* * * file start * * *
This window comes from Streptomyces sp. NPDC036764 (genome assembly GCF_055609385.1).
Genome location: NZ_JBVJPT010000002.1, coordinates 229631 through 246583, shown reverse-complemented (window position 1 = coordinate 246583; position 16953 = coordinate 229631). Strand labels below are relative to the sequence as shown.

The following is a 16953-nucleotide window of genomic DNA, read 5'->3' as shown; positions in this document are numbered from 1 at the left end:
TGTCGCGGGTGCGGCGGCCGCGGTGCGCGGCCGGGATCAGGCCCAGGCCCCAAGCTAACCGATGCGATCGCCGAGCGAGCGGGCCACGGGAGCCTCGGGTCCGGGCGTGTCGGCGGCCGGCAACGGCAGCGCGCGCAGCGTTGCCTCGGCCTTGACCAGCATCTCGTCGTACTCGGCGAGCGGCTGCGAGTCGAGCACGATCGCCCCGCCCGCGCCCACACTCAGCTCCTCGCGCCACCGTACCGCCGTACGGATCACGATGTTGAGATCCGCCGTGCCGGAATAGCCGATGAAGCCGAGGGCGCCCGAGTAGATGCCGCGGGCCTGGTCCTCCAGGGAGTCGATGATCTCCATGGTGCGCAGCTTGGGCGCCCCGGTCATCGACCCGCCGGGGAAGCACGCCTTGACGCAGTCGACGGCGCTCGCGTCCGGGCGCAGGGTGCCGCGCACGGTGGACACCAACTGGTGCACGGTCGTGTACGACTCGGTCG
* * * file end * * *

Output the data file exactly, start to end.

This window comes from Streptomyces sp. NPDC036764 (genome assembly GCF_055609385.1).
Genome location: NZ_JBVJPT010000002.1, coordinates 229631 through 246583, shown reverse-complemented (window position 1 = coordinate 246583; position 16953 = coordinate 229631). Strand labels below are relative to the sequence as shown.

The following is a 16953-nucleotide window of genomic DNA, read 5'->3' as shown; positions in this document are numbered from 1 at the left end:
TGTCGCGGGTGCGGCGGCCGCGGTGCGCGGCCGGGATCAGGCCCAGGCCCCAAGCTAACCGATGCGATCGCCGAGCGAGCGGGCCACGGGAGCCTCGGGTCCGGGCGTGTCGGCGGCCGGCAACGGCAGCGCGCGCAGCGTTGCCTCGGCCTTGACCAGCATCTCGTCGTACTCGGCGAGCGGCTGCGAGTCGAGCACGATCGCCCCGCCCGCGCCCACACTCAGCTCCTCGCGCCACCGTACCGCCGTACGGATCACGATGTTGAGATCCGCCGTGCCGGAATAGCCGATGAAGCCGAGGGCGCCCGAGTAGATGCCGCGGGCCTGGTCCTCCAGGGAGTCGATGATCTCCATGGTGCGCAGCTTGGGCGCCCCGGTCATCGACCCGCCGGGGAAGCACGCCTTGACGCAGTCGACGGCGCTCGCGTCCGGGCGCAGGGTGCCGCGCACGGTGGACACCAACTGGTGCACGGTCGTGTACGACTCGGTCG